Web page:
replication errors were affected by the increased period of thermal denaturation, indicating
they did not arise from thermally induced DNA lesions during the PCR process.
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(the polymerase ␤ replication errors). We estimated that there are
ⱖ564 different phenotypically observable mutations that could occur
within the 141 target bp of the APC gene. These include 282 types of
frameshift mutations (additions or deletions) and 282 possible bp
substitutions that could result in stop codons, splice site errors, and
missense mutations that inactivate the APC gene (this latter estimate
was calculated by multiplying the 141 target bp by the 3 bp substitutions possible at any base and then subtracting the number of
wobble base positions). With ⱖ564 possible phenotypically observable mutational events, we calculate that the probability of observing
concordance of any three hotspot mutations from the set of seven
polymerase ␤ replication errors with the set of 13 in vivo APC
mutations is ⬍4 ⫻ 10⫺4. This concordance allows us to reject the null
hypothesis that the concordance occurred by chance with reasonable
The three tumor hotspots concordant with the human DNA polymerase ␤ replication error spectrum alone contain 87 of the 159 separate
APC mutational events that have been reported within the scanned
sequences or 54% of the in vivo hotspot mutations within 141 bp. The
most frequently observed APC mutation in human colon tumors,
representing ⬃15% of germline and 7% of somatic APC mutations
leading to colon cancer (12), was a prominent member of the polymerase ␤ error spectrum. This deletion of AAAAG or AAAGA within
bp 3939 –3949 occurs in a region containing a twice-repeated motif:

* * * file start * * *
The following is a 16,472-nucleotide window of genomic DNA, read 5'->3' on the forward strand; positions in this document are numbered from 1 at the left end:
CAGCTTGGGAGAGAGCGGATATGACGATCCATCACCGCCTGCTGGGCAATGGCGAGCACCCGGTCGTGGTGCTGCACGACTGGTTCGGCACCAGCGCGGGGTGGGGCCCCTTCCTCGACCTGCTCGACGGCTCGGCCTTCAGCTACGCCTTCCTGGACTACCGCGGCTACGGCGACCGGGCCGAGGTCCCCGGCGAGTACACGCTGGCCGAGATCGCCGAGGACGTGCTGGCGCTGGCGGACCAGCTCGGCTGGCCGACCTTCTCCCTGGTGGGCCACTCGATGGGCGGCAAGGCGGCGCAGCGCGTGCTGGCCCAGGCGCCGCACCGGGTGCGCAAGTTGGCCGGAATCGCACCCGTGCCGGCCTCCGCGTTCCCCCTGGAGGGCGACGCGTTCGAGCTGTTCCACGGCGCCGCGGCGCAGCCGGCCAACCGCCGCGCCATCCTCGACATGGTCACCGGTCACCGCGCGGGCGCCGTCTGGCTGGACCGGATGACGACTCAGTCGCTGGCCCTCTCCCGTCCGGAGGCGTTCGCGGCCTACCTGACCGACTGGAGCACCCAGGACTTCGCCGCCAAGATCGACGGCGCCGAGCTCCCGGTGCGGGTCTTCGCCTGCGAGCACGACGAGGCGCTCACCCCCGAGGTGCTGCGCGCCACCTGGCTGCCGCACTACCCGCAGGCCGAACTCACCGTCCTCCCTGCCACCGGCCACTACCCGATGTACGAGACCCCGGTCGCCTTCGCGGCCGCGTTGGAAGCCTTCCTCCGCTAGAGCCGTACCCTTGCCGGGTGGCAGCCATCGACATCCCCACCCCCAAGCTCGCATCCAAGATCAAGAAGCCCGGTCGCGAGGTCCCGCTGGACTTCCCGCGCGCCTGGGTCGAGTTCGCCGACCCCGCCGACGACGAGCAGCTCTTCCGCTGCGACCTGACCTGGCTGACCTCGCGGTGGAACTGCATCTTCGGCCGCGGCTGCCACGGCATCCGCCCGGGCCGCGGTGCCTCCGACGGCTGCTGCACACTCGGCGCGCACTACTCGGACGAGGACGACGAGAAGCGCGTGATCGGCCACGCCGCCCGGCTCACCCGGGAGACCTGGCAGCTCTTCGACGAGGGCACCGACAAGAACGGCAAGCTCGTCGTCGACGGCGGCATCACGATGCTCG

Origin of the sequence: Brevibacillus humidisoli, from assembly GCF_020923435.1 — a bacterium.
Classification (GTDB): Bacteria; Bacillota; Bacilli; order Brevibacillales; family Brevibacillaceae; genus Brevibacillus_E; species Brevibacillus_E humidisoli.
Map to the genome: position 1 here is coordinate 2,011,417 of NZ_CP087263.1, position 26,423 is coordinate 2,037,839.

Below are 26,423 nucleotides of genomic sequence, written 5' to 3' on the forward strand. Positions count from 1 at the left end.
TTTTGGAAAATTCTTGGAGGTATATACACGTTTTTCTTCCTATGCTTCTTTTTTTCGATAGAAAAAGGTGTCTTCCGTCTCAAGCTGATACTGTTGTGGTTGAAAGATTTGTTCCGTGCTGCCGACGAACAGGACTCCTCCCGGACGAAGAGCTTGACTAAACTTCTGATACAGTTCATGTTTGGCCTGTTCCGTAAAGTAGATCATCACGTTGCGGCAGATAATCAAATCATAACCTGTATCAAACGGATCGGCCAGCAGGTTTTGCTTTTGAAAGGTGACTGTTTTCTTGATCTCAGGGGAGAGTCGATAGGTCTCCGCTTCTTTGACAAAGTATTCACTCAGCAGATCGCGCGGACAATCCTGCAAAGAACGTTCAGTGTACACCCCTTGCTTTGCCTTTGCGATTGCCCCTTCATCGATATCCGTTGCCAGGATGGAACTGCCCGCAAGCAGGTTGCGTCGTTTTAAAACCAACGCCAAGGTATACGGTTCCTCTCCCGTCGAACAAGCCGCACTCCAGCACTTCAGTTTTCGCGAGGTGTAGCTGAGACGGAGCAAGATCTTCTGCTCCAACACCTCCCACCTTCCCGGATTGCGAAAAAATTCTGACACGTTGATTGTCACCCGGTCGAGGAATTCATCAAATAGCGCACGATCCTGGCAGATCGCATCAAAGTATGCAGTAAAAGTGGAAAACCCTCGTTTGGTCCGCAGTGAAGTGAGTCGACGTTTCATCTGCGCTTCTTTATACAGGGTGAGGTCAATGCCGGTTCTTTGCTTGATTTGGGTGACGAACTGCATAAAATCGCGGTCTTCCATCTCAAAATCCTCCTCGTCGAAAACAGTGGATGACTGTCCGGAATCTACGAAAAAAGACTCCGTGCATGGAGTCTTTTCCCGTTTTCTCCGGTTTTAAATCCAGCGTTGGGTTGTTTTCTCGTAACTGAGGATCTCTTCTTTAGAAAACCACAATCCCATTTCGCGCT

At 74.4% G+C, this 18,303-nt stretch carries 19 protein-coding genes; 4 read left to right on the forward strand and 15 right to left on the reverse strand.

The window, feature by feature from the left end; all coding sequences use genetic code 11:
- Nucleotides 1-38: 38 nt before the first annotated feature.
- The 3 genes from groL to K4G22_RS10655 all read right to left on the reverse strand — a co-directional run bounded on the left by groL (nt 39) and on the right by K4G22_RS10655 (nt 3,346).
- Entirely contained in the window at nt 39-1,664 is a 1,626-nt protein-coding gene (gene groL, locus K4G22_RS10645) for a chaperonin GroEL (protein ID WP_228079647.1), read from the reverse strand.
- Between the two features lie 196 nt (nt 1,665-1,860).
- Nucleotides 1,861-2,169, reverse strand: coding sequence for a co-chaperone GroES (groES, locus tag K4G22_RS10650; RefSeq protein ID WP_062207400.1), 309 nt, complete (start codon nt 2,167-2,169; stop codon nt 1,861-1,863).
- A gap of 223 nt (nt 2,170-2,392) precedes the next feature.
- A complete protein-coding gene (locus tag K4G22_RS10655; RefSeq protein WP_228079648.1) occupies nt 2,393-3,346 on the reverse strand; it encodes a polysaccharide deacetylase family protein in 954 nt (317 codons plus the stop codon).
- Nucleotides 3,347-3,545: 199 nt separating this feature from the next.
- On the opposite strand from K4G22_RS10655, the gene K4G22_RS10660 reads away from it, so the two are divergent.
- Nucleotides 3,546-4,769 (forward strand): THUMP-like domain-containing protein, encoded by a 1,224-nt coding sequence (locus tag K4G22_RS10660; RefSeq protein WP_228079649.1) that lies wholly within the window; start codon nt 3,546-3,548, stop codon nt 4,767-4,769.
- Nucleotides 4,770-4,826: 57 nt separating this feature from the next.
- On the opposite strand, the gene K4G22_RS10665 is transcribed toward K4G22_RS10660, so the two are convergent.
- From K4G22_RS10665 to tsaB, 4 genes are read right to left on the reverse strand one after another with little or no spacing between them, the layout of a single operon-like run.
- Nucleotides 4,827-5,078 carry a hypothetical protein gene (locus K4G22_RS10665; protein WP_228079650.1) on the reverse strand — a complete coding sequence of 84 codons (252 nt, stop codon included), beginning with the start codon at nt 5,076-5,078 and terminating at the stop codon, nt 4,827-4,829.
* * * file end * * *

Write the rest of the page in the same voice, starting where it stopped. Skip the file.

AAT(A)AAAGAAAAG(A)TTG. A second concordant hotspot mutation is a 1-bp deletion that occurs within the repeat sequence
CCTAAAAATAA (bp 4378 – 4382). These two mutations could have
resulted from a polymerase slippage error within repeated nucleotide
sites as hypothesized by Streisinger (31). The third concordant
hotspot is a G:C ⬎ T:A transversion mutation at bp 3943 (AAAGAAA) that changes glutamic acid to a stop codon. This mutation
might also have been formed during replication by a “slippage”
misalignment (32) of the daughter strand where bp 3940 –3942 of the
nascent strand is paired with bp 3935–3937 (AGAAATA) of the
template strand. Replication past the next bases and then realignment
of the daughter strand to the correct position would produce a G:A
mismatch at bp 3943 that is stabilized by the correct neighboring A:T
Four in vivo hotspots were not found in the human polymerase ␤
spectrum of APC replication errors. This was not unexpected because
polymerase ␤ would not be likely to mediate all human point mutations. It is of immediate interest to discover if other human DNA
polymerases, such as ␦ and ⑀, which are involved in primary DNA
replication and are implicated in proliferating cell nuclear antigenmediated base excision repair (19, 33), create any of the observed in
vivo APC mutations. Such measurements will require availability of
these polymerases in suitable form for use in similar DNA replication
To our knowledge, the four DNA polymerase ␤ hotspots that were
not found in the in vivo spectrum have not appeared as even single
occurrences among all APC mutations detected in colon tumors. One
of these hotspot mutations is a G:C ⬎ A:T transition at bp 3914 that
substitutes valine for alanine. This conservative amino acid substitution may not affect APC protein function and therefore not produce an
observable mutant phenotype (some 95% of all known APC somatic
or inherited disease-causing mutations create stop codons or frameshifts that would be expected to destroy gene function; Ref. 34). This
explanation might also account for the G:C ⬎ C:G transversion at bp
3970, although this mutation exchanges aspartic acid (an acidic amino
acid) for histidine (a basic amino acid). Two other discordant muta-
tions, a 35-base deletion within bp 4378 – 4423 and a 5-base deletion
within bp 4416 – 4420 would, however, be expected to inactivate the
APC gene product. The 35-base deletion could have been created
through a misalignment between the two AAGCA motifs that flank
this large deletion. However, in vivo, polymerase ␤ functions during